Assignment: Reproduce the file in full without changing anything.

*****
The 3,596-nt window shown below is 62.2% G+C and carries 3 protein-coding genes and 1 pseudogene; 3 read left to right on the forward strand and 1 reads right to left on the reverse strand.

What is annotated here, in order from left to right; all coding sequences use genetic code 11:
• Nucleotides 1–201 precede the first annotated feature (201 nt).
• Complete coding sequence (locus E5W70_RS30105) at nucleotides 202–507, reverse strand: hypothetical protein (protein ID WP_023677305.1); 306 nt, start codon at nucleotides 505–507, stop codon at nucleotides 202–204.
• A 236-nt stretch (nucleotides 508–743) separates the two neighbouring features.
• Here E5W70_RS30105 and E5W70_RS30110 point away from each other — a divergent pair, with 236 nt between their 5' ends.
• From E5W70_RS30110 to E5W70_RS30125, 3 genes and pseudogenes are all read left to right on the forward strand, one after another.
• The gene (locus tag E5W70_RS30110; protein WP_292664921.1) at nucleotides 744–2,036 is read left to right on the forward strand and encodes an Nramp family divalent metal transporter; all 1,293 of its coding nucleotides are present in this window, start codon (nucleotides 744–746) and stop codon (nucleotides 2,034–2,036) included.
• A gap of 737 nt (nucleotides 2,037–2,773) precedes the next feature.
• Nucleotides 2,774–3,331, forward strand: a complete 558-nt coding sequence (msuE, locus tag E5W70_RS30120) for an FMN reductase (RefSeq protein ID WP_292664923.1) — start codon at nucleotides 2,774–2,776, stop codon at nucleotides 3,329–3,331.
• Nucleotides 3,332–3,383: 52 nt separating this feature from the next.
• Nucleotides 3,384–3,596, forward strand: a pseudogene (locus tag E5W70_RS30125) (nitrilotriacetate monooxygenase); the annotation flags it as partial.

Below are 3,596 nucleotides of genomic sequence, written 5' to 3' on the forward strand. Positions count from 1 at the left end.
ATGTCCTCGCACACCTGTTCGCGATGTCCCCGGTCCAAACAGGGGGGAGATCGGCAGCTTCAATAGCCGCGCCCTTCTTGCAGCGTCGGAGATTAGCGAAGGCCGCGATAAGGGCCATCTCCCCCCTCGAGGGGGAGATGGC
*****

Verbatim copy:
The 3,596-nt window shown below is 62.2% G+C and carries 3 protein-coding genes and 1 pseudogene; 3 read left to right on the forward strand and 1 reads right to left on the reverse strand.

What is annotated here, in order from left to right; all coding sequences use genetic code 11:
• Nucleotides 1–201 precede the first annotated feature (201 nt).
• Complete coding sequence (locus E5W70_RS30105) at nucleotides 202–507, reverse strand: hypothetical protein (protein ID WP_023677305.1); 306 nt, start codon at nucleotides 505–507, stop codon at nucleotides 202–204.
• A 236-nt stretch (nucleotides 508–743) separates the two neighbouring features.
• Here E5W70_RS30105 and E5W70_RS30110 point away from each other — a divergent pair, with 236 nt between their 5' ends.
• From E5W70_RS30110 to E5W70_RS30125, 3 genes and pseudogenes are all read left to right on the forward strand, one after another.
• The gene (locus tag E5W70_RS30110; protein WP_292664921.1) at nucleotides 744–2,036 is read left to right on the forward strand and encodes an Nramp family divalent metal transporter; all 1,293 of its coding nucleotides are present in this window, start codon (nucleotides 744–746) and stop codon (nucleotides 2,034–2,036) included.
• A gap of 737 nt (nucleotides 2,037–2,773) precedes the next feature.
• Nucleotides 2,774–3,331, forward strand: a complete 558-nt coding sequence (msuE, locus tag E5W70_RS30120) for an FMN reductase (RefSeq protein ID WP_292664923.1) — start codon at nucleotides 2,774–2,776, stop codon at nucleotides 3,329–3,331.
• Nucleotides 3,332–3,383: 52 nt separating this feature from the next.
• Nucleotides 3,384–3,596, forward strand: a pseudogene (locus tag E5W70_RS30125) (nitrilotriacetate monooxygenase); the annotation flags it as partial.

Below are 3,596 nucleotides of genomic sequence, written 5' to 3' on the forward strand. Positions count from 1 at the left end.
ATGTCCTCGCACACCTGTTCGCGATGTCCCCGGTCCAAACAGGGGGGAGATCGGCAGCTTCAATAGCCGCGCCCTTCTTGCAGCGTCGGAGATTAGCGAAGGCCGCGATAAGGGCCATCTCCCCCCTCGAGGGGGAGATGGC